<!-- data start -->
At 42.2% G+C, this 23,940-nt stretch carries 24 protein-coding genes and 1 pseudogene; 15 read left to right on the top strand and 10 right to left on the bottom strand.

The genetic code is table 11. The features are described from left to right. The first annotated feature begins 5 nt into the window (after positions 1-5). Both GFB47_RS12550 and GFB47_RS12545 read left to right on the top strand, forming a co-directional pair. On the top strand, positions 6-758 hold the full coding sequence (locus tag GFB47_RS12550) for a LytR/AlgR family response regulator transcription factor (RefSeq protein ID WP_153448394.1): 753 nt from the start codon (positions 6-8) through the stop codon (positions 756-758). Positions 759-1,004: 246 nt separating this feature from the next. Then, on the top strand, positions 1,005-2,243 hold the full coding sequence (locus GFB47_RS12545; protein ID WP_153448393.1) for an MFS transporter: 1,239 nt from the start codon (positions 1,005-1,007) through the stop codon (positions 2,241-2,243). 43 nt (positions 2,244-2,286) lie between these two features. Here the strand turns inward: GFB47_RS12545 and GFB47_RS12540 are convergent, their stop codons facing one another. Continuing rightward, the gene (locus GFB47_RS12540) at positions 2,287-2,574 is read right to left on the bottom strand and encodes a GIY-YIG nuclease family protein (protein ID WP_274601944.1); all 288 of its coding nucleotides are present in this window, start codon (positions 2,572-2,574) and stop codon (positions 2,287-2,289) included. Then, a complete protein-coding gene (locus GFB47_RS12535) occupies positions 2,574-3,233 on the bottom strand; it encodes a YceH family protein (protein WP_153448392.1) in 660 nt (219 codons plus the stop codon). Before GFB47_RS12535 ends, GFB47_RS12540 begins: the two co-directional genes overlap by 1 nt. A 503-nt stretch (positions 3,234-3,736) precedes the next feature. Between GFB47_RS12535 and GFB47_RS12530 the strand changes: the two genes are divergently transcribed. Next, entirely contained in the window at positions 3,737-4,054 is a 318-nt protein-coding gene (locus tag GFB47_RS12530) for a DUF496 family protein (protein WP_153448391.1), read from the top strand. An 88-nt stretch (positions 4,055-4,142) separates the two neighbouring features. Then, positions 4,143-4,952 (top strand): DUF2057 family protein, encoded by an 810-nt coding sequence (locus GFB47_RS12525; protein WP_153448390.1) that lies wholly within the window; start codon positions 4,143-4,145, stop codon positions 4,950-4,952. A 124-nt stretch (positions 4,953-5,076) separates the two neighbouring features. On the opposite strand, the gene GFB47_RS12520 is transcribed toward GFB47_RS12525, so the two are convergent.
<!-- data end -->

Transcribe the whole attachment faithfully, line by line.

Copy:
At 42.2% G+C, this 23,940-nt stretch carries 24 protein-coding genes and 1 pseudogene; 15 read left to right on the top strand and 10 right to left on the bottom strand.

The genetic code is table 11. The features are described from left to right. The first annotated feature begins 5 nt into the window (after positions 1-5). Both GFB47_RS12550 and GFB47_RS12545 read left to right on the top strand, forming a co-directional pair. On the top strand, positions 6-758 hold the full coding sequence (locus tag GFB47_RS12550) for a LytR/AlgR family response regulator transcription factor (RefSeq protein ID WP_153448394.1): 753 nt from the start codon (positions 6-8) through the stop codon (positions 756-758). Positions 759-1,004: 246 nt separating this feature from the next. Then, on the top strand, positions 1,005-2,243 hold the full coding sequence (locus GFB47_RS12545; protein ID WP_153448393.1) for an MFS transporter: 1,239 nt from the start codon (positions 1,005-1,007) through the stop codon (positions 2,241-2,243). 43 nt (positions 2,244-2,286) lie between these two features. Here the strand turns inward: GFB47_RS12545 and GFB47_RS12540 are convergent, their stop codons facing one another. Continuing rightward, the gene (locus GFB47_RS12540) at positions 2,287-2,574 is read right to left on the bottom strand and encodes a GIY-YIG nuclease family protein (protein ID WP_274601944.1); all 288 of its coding nucleotides are present in this window, start codon (positions 2,572-2,574) and stop codon (positions 2,287-2,289) included. Then, a complete protein-coding gene (locus GFB47_RS12535) occupies positions 2,574-3,233 on the bottom strand; it encodes a YceH family protein (protein WP_153448392.1) in 660 nt (219 codons plus the stop codon). Before GFB47_RS12535 ends, GFB47_RS12540 begins: the two co-directional genes overlap by 1 nt. A 503-nt stretch (positions 3,234-3,736) precedes the next feature. Between GFB47_RS12535 and GFB47_RS12530 the strand changes: the two genes are divergently transcribed. Next, entirely contained in the window at positions 3,737-4,054 is a 318-nt protein-coding gene (locus tag GFB47_RS12530) for a DUF496 family protein (protein WP_153448391.1), read from the top strand. An 88-nt stretch (positions 4,055-4,142) separates the two neighbouring features. Then, positions 4,143-4,952 (top strand): DUF2057 family protein, encoded by an 810-nt coding sequence (locus GFB47_RS12525; protein WP_153448390.1) that lies wholly within the window; start codon positions 4,143-4,145, stop codon positions 4,950-4,952. A 124-nt stretch (positions 4,953-5,076) separates the two neighbouring features. On the opposite strand, the gene GFB47_RS12520 is transcribed toward GFB47_RS12525, so the two are convergent.